5. King, Michael (1977). Te Puea: A Biography. Auckland: Hodder and Stoughton. p. 26. ISBN 0-340-22482-7.
  6. Dalton, B.J. (1967). War and Politics in New Zealand 1855–1870. Sydney: Sydney University Press. p. 179.
  7. Belich, James (1986x). The New Zealand Wars and the Victorian Interpretation of Racial Conflict (1st ed.). Auckland: Penguin. pp. 204–205. ISBN 0-14-011162-X.
  8. Belich, James (1986a). The New Zealand Wars. Auckland: Penguin. pp. 126–133. ISBN 0-14-027504-5.
  9. Belich 1986a, pp. 24–25.
  10. 'New Zealand Wars 1845-1864' URL= (Victoria State Library)
  11. Belich 1986a, p. 126.
  12. Dalton 1967, pp. 181–182.
  13. O'Malley, Vincent (2019). The New Zealand Wars Nga Pakanga o Aotearoa. Bridget Williams Books. p. 29. ISBN 9781988545998.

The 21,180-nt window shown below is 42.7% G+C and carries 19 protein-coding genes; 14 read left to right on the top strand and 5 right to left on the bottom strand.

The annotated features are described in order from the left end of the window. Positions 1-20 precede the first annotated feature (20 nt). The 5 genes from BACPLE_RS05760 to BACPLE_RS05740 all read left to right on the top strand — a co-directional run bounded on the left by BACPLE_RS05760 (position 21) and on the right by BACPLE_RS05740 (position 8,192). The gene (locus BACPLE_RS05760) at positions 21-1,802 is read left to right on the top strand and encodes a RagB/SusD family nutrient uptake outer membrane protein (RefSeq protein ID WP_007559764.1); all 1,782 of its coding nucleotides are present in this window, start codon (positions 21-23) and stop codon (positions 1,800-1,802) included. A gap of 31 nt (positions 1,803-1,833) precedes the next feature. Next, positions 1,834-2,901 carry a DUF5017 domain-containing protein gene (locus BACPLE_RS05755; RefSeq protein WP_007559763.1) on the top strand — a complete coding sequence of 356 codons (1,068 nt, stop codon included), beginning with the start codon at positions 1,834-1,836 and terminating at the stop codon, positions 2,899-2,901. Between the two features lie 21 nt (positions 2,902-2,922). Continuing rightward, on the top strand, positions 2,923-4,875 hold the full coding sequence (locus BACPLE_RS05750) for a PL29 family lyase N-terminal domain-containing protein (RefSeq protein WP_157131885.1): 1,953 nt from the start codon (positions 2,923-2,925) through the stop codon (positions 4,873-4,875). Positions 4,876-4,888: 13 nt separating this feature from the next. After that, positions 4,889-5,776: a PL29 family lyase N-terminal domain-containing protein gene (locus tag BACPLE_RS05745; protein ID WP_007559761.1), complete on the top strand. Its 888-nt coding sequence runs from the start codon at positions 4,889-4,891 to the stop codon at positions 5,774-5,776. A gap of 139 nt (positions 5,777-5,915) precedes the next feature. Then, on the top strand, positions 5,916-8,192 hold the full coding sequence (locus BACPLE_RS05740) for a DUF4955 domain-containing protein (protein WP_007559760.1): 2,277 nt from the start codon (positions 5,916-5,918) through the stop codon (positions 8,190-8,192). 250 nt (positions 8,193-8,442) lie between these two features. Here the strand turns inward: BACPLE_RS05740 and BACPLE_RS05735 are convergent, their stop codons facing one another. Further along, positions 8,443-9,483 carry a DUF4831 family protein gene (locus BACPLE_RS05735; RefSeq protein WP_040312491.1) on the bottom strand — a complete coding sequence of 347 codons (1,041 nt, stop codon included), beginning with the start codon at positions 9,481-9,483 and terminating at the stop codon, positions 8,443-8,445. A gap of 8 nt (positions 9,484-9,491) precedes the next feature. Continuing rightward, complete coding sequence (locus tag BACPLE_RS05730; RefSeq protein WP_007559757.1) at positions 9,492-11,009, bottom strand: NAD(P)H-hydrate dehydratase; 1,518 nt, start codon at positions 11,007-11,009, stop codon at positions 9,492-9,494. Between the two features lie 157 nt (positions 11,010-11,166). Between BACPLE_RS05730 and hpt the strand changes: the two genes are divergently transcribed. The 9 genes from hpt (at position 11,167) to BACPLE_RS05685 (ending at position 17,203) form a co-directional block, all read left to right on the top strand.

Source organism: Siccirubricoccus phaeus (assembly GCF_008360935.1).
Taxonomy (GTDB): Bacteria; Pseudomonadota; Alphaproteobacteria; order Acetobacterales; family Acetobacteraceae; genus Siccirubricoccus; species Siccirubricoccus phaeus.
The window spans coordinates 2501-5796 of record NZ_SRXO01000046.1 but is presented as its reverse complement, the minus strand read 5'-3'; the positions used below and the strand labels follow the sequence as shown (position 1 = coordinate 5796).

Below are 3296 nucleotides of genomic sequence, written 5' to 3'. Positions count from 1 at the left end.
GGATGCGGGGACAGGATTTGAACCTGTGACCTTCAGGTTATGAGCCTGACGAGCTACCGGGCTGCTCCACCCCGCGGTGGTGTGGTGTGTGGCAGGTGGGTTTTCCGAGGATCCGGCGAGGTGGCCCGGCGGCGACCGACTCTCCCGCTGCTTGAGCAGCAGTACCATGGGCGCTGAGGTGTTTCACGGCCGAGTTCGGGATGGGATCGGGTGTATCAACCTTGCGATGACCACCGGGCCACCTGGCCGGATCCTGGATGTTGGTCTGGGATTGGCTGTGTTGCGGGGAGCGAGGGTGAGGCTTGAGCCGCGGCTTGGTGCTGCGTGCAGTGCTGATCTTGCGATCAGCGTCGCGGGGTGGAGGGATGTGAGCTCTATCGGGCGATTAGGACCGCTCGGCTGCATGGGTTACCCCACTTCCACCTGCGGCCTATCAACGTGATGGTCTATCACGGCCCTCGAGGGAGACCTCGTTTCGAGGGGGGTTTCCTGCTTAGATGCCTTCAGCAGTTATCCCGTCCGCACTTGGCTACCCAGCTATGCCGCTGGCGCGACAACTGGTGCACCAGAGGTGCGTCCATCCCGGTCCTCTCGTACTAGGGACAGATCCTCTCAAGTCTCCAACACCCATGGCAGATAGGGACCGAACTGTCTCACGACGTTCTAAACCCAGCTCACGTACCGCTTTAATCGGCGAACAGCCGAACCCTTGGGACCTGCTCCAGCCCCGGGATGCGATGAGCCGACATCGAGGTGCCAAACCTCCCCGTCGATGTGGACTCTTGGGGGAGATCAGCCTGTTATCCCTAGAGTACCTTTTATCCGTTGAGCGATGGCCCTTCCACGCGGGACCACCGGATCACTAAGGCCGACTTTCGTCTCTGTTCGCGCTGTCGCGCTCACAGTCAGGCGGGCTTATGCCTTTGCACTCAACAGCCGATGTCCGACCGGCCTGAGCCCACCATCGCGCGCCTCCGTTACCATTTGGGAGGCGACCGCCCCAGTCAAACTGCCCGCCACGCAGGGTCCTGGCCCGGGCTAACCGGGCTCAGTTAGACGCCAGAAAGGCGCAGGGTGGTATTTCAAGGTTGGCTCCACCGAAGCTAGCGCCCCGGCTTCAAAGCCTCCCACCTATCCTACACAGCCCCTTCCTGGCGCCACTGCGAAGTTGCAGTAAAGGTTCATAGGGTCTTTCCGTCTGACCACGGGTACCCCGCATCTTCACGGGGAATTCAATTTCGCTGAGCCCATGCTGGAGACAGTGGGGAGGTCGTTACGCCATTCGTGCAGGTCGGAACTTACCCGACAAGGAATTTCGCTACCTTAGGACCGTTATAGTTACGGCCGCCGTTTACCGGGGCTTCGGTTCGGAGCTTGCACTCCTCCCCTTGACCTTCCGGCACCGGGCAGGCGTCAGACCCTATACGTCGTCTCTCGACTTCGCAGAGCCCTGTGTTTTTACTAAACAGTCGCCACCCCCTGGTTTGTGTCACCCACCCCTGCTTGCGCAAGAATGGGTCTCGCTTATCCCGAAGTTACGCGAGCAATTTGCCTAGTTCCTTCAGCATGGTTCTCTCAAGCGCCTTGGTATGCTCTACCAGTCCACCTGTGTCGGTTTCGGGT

14. O'Malley, Vincent (2019). The New Zealand Wars Nga Pakanga o Aotearoa. Bridget Williams Books. p. 26. ISBN 9781988545998.
  15. Orange, Claudia (1987). The Treaty of Waitangi. Wellington: Allen & Unwin. pp. 32–33. ISBN 086861-634-6.
  16. King, Michael (2003). The Penguin History of New Zealand. Penguin Books. p. 214. ISBN 0-14-301867-1.
  17. Belich 1986a, pp. 125–133.
  18. King 2003, p. 182.
  19. Moon, Paul (2000). FitzRoy: Governor in Crisis 1843–1845|. David Ling Publishing. pp. 81–98. ISBN 0-908990-70-7.
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  21. (Carleton 1874, Appendix to Vol. II)
  22. Nicholson, John (2006). White Chief – The Story of a Pakeha Maori. Penguin Books (NZ). pp. 100–140. ISBN 978-0-14-302022-6.
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  24. The Colonial New Zealand Wars, Tim Ryan and Bill Parham, pg28